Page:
Good news! In United States Buprenorphine and Suboxone Abuse among substance abuse patients has declined
According to data from opioid treatment center around the country, approximately 75% of substance abuse recovery patients who use buprenorphine did not misuse the prescription in the previous year. Furthermore, despite increases in the number of people receiving buprenorphine therapy, buprenorphine usage among patients with opioid use disorder decreased between 2015 and 2019. The National Institute on Drug Abuse (NIDA), which is part of the National Institutes of Health, and the Centers for Disease Control and Prevention collaborated on the study, which was published today in JAMA NetworkOpen.
Buprenorphine is an FDA-approved drug for the treatment of opioid addiction( Pill addiction) and severe pain. Buprenorphine, which is used to treat substance abuse , works by partially activating opioid receptors in the brain, reducing opioid cravings, withdrawal, and total opioid use.
More than 93,000 substance abuse people died from drug overdoses in 2020, with opioids accounting for 75 percent of those deaths. However, due to stigma and difficulties to receiving these medications, less than 18 percent of people with a past-year substance abuse disorder obtained prescriptions to treat their opioid addiction in 2019. Suboxone doctors must prescribe buprenorphine for the treatment of opioid use disorder in a recognized Opioid Treatment Program or submit a notice of intent to the federal government, and they are limited in the number of suboxone patients they can treat at any given time. Only a limited percentage of Suboxone physicians are qualified to utilize buprenorphine to treat opioid use disorder, and even fewer prescribe suboxone or buprenorphine.
"Safe and effective treatments for health issues, including substance use disorders, are required for high-quality medical practice." "This includes delivering life-saving drugs to persons with opioid use disorders," stated Nora D. Volkow, M.D., director of the National Institute on Drug Abuse. "Despite the stigma and prejudice that still exists for persons with addiction and the medications used to treat it, this study provides more evidence to support the need for wider access to proven treatment modalities, such as buprenorphine therapy."
The US Department of Health and Human Services amended buprenorphine practice guidelines in April 2021 in order to increase access to substance abuse treatment . However, there are still some challenges to using this substance abuse treatment , such as suboxone provider apprehension about handling patients with opioid use disorder, a lack of acceptable insurance coverage, and worries about diversion, abuse, and overdose risks. Patients who misuse pharmaceuticals do so in ways that are not encouraged by doctors, such as eating someone else's prescription medication or taking one's own prescription in bigger amounts, more frequently dosages, or for longer periods of time than prescribed.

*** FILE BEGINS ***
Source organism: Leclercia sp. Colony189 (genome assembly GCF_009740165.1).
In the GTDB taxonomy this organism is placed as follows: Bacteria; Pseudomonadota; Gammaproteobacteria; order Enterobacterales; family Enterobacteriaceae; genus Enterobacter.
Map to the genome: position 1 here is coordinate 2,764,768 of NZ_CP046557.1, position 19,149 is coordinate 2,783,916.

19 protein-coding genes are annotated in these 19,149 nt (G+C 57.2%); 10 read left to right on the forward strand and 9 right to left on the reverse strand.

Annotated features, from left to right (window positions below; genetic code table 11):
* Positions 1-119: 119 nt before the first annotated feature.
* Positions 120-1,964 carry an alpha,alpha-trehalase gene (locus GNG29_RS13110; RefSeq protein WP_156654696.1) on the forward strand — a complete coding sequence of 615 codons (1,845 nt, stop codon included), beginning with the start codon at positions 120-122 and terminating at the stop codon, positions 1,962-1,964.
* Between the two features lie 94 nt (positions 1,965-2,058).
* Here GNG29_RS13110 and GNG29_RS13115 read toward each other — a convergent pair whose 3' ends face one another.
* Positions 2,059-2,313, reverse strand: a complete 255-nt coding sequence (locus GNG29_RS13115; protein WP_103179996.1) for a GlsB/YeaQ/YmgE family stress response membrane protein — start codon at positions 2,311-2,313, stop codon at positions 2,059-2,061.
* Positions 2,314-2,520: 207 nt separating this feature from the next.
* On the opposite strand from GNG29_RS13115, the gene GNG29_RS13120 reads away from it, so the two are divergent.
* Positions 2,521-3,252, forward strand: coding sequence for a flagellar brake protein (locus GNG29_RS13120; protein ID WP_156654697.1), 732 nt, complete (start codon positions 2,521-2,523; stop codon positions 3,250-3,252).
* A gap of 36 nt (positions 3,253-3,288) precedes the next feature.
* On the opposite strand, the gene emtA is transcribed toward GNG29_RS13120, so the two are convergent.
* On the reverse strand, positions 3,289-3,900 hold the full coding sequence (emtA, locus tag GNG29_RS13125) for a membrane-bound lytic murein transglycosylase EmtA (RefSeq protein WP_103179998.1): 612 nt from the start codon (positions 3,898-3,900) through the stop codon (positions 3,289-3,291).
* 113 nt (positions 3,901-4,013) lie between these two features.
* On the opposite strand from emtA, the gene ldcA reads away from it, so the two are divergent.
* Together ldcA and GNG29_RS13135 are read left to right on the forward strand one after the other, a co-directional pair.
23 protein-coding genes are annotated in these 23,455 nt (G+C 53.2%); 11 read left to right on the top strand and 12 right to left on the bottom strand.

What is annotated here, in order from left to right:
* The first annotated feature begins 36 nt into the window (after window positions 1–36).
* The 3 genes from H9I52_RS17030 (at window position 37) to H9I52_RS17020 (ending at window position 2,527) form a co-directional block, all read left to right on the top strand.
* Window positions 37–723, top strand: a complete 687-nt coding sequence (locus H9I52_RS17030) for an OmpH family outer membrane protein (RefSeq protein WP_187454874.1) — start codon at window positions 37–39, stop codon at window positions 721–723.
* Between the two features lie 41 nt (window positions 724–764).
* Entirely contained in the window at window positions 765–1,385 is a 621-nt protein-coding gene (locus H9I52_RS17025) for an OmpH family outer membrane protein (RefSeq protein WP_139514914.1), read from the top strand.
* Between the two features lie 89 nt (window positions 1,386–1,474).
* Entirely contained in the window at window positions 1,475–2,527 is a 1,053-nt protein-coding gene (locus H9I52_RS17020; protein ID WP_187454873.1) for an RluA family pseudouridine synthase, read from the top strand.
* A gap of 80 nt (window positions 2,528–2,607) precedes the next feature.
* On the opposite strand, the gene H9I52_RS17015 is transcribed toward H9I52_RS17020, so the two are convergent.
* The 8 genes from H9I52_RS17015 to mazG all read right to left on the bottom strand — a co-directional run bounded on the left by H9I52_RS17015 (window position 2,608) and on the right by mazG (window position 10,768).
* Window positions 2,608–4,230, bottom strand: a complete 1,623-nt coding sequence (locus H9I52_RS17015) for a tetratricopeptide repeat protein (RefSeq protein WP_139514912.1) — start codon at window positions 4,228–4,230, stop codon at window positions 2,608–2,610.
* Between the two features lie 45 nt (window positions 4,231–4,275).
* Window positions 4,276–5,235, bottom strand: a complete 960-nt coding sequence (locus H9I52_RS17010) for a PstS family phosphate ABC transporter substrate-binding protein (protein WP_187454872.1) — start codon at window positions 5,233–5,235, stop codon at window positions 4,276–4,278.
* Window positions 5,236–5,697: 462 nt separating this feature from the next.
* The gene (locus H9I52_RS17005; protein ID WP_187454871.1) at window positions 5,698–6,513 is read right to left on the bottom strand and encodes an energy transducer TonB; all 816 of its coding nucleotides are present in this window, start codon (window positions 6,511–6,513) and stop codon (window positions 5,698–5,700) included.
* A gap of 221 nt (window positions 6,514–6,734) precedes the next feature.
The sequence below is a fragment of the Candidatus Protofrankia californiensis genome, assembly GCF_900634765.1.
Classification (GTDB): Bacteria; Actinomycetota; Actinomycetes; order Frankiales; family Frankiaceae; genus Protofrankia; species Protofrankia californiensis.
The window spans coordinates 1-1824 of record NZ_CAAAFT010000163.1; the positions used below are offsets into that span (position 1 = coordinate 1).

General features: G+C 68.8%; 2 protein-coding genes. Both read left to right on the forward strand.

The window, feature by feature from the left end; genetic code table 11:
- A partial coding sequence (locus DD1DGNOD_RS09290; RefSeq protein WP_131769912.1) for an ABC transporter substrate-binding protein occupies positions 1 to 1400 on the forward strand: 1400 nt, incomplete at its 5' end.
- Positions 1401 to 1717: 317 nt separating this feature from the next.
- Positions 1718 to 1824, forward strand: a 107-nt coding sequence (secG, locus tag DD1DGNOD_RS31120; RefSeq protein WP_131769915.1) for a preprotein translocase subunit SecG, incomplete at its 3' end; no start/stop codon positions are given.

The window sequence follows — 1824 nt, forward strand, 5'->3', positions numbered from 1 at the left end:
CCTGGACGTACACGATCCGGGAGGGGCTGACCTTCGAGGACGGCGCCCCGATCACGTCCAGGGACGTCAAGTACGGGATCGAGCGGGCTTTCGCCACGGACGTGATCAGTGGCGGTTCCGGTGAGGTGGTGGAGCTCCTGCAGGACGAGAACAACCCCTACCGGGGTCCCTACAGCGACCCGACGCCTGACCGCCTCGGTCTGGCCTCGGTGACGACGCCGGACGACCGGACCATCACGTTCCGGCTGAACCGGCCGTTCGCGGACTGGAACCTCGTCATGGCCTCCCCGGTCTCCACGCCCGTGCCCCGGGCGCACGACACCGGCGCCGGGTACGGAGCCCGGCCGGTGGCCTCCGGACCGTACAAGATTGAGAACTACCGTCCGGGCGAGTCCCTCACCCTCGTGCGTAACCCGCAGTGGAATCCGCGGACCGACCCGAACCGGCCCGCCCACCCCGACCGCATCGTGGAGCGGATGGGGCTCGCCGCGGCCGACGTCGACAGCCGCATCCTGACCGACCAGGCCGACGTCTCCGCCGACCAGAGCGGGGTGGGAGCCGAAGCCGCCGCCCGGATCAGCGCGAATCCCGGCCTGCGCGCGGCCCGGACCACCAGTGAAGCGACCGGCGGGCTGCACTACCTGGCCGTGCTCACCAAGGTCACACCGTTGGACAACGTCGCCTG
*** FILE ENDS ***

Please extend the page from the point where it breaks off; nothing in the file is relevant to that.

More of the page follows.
Researchers evaluated data on prescription opioid use and misuse, including buprenorphine, from the 2015-2019 National Surveys on Drug Usage and Health to better understand buprenorphine use and misuse (NSDUH). The Substance Abuse and Mental Health Services Administration conducts the NSDUH every year. It provides nationally representative statistics on prescription opioid use, misuse, opioid use disorder, and reason for recent misuse among noninstitutionalized civilians in the United States.
The researchers discovered that nearly three-quarters of persons in the United States who reported using buprenorphine in 2019 did not misuse the drug in the previous year. In the previous year, an estimated 1.7 million persons reported using buprenorphine as prescribed, compared to 700,000 who reported abusing the drug. Furthermore, despite recent increases in the number of patients undergoing buprenorphine therapy, the proportion of people with opioid use disorder who misused the drug decreased with time.
Importantly, the most common motivations for recent buprenorphine misuse among adults with opioid use disorder were "because I am hooked" on opioids (27.3 percent), indicating that people may be self-treating craving and withdrawal symptoms associated with substance abuse disorder with buprenorphine without a prescription, and "to relieve physical pain" (20.5 percent ). Furthermore, those who received drug use therapy were less likely than those who did not receive drug use treatment to misuse buprenorphine. These findings underscore the critical need to increase access to buprenorphine treatment, as therapy may help to minimize buprenorphine misuse. Furthermore, initiatives to continue to monitor and minimize buprenorphine abuse must be developed.
People who did not get substance abuse help or who resided in rural areas were also more prone to misuse the medication, according to the study. Other characteristics, such as being a member of a racial or ethnic minority or living in poverty, had no bearing on buprenorphine abuse. The authors of the study concluded that in order to combat the present opioid crisis, patients with opioid use disorders should have better access to and quality of buprenorphine therapy.
Wilson Compton, M.D., M.P.E., Deputy Director of NIDA and senior author of the study, remarked, "Three-quarters of adults on buprenorphine do not misuse the drug." "Many people who have an opioid use disorder want help, and as professionals, we have to treat their sickness." This study also emphasizes the importance of addressing racial and ethnic disparities in treatment access, as well as health insurance, economic, and regional barriers, to ensure that everyone with substance abuse disorder has access to this life-saving drug."